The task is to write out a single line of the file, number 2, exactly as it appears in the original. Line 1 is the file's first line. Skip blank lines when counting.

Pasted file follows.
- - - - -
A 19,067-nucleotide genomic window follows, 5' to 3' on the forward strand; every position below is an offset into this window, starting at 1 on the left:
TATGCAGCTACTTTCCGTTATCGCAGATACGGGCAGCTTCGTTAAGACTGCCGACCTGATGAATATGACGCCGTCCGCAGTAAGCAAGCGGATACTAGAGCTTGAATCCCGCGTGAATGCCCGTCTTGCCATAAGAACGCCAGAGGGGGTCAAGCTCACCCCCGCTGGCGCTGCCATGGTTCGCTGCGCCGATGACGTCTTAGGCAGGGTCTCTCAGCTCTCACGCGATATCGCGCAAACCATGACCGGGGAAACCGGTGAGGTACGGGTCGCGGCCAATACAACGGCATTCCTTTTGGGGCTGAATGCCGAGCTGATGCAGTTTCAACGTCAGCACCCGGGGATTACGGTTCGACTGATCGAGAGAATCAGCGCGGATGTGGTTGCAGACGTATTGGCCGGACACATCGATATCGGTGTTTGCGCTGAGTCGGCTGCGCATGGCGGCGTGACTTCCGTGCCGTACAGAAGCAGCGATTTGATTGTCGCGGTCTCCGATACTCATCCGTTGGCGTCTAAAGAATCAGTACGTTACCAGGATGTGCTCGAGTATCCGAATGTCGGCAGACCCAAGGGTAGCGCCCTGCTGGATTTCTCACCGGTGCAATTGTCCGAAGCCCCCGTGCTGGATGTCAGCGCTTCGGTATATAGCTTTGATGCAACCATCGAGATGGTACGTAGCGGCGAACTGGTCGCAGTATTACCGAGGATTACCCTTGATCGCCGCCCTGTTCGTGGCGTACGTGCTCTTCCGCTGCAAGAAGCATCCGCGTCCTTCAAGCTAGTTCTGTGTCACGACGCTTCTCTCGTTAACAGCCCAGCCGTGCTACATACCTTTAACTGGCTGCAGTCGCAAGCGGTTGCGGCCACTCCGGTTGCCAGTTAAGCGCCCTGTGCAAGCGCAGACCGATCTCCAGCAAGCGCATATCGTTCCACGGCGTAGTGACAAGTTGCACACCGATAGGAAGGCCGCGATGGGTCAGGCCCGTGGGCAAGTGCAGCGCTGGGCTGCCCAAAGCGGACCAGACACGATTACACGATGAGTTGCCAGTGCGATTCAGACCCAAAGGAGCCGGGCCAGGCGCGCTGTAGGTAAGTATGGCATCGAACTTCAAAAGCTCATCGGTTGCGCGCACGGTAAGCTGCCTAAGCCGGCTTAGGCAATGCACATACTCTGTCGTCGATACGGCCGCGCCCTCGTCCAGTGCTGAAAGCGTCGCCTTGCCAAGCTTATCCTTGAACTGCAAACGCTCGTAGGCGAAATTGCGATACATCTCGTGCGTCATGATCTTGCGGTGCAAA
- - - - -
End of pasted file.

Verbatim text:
TATGCAGCTACTTTCCGTTATCGCAGATACGGGCAGCTTCGTTAAGACTGCCGACCTGATGAATATGACGCCGTCCGCAGTAAGCAAGCGGATACTAGAGCTTGAATCCCGCGTGAATGCCCGTCTTGCCATAAGAACGCCAGAGGGGGTCAAGCTCACCCCCGCTGGCGCTGCCATGGTTCGCTGCGCCGATGACGTCTTAGGCAGGGTCTCTCAGCTCTCACGCGATATCGCGCAAACCATGACCGGGGAAACCGGTGAGGTACGGGTCGCGGCCAATACAACGGCATTCCTTTTGGGGCTGAATGCCGAGCTGATGCAGTTTCAACGTCAGCACCCGGGGATTACGGTTCGACTGATCGAGAGAATCAGCGCGGATGTGGTTGCAGACGTATTGGCCGGACACATCGATATCGGTGTTTGCGCTGAGTCGGCTGCGCATGGCGGCGTGACTTCCGTGCCGTACAGAAGCAGCGATTTGATTGTCGCGGTCTCCGATACTCATCCGTTGGCGTCTAAAGAATCAGTACGTTACCAGGATGTGCTCGAGTATCCGAATGTCGGCAGACCCAAGGGTAGCGCCCTGCTGGATTTCTCACCGGTGCAATTGTCCGAAGCCCCCGTGCTGGATGTCAGCGCTTCGGTATATAGCTTTGATGCAACCATCGAGATGGTACGTAGCGGCGAACTGGTCGCAGTATTACCGAGGATTACCCTTGATCGCCGCCCTGTTCGTGGCGTACGTGCTCTTCCGCTGCAAGAAGCATCCGCGTCCTTCAAGCTAGTTCTGTGTCACGACGCTTCTCTCGTTAACAGCCCAGCCGTGCTACATACCTTTAACTGGCTGCAGTCGCAAGCGGTTGCGGCCACTCCGGTTGCCAGTTAAGCGCCCTGTGCAAGCGCAGACCGATCTCCAGCAAGCGCATATCGTTCCACGGCGTAGTGACAAGTTGCACACCGATAGGAAGGCCGCGATGGGTCAGGCCCGTGGGCAAGTGCAGCGCTGGGCTGCCCAAAGCGGACCAGACACGATTACACGATGAGTTGCCAGTGCGATTCAGACCCAAAGGAGCCGGGCCAGGCGCGCTGTAGGTAAGTATGGCATCGAACTTCAAAAGCTCATCGGTTGCGCGCACGGTAAGCTGCCTAAGCCGGCTTAGGCAATGCACATACTCTGTCGTCGATACGGCCGCGCCCTCGTCCAGTGCTGAAAGCGTCGCCTTGCCAAGCTTATCCTTGAACTGCAAACGCTCGTAGGCGAAATTGCGATACATCTCGTGCGTCATGATCTTGCGGTGCAAA